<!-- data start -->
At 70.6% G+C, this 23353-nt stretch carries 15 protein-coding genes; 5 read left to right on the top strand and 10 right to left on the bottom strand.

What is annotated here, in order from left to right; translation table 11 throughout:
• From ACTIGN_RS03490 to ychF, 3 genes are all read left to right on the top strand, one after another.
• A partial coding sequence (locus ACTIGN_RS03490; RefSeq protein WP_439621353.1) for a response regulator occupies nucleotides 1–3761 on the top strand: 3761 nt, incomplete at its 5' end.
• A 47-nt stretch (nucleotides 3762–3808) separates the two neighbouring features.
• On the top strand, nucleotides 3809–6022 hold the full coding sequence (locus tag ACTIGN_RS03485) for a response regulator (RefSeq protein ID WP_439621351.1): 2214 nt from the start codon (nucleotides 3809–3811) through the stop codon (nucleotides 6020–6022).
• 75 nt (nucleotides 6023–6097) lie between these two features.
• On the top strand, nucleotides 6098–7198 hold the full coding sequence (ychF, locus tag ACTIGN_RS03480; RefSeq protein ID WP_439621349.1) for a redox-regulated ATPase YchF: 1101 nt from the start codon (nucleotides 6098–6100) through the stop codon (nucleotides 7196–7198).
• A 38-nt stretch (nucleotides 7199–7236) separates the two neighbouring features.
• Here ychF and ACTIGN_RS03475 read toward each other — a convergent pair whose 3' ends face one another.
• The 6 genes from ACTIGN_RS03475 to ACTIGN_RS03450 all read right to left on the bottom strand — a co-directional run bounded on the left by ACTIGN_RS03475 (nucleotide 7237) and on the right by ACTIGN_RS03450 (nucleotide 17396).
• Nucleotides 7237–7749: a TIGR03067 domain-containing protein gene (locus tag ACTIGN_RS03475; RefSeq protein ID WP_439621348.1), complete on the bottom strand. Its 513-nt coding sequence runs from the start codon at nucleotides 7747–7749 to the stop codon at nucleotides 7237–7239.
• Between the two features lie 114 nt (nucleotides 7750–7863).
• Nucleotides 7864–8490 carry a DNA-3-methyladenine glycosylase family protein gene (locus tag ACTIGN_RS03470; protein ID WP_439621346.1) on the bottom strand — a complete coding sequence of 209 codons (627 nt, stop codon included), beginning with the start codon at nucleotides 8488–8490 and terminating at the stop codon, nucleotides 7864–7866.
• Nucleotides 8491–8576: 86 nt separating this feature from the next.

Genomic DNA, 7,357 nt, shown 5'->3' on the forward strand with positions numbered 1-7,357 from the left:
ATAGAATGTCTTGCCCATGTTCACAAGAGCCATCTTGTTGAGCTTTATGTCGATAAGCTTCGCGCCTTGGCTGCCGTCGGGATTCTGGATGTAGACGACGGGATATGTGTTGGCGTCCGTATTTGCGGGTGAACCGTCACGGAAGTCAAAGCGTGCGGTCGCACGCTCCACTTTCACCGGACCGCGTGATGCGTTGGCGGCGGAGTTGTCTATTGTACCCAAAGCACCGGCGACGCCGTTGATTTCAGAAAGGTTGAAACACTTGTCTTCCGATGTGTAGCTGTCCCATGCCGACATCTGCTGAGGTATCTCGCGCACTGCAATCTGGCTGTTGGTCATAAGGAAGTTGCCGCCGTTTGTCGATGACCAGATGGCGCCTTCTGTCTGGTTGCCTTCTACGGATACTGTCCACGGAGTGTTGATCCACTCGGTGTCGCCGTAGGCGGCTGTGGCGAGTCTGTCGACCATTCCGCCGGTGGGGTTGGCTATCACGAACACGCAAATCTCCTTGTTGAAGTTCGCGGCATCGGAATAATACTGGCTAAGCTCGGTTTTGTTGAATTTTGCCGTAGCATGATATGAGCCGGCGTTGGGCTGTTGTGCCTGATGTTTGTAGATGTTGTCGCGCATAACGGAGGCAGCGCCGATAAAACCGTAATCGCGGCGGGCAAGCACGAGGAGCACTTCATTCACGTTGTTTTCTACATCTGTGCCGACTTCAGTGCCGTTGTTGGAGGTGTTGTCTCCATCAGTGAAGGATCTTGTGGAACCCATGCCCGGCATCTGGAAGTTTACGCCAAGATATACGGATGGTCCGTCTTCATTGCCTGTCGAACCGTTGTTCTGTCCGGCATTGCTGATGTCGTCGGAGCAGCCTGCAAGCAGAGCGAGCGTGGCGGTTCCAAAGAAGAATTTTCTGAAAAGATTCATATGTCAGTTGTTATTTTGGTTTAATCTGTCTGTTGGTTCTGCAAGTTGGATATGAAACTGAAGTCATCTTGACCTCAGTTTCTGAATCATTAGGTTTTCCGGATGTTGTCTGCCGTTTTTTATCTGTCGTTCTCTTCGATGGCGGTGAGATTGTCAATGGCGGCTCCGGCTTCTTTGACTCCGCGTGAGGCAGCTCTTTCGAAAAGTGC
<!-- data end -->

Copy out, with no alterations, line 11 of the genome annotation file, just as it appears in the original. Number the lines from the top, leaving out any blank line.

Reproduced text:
• The 6 genes from ACTIGN_RS03475 to ACTIGN_RS03450 all read right to left on the bottom strand — a co-directional run bounded on the left by ACTIGN_RS03475 (nucleotide 7237) and on the right by ACTIGN_RS03450 (nucleotide 17396).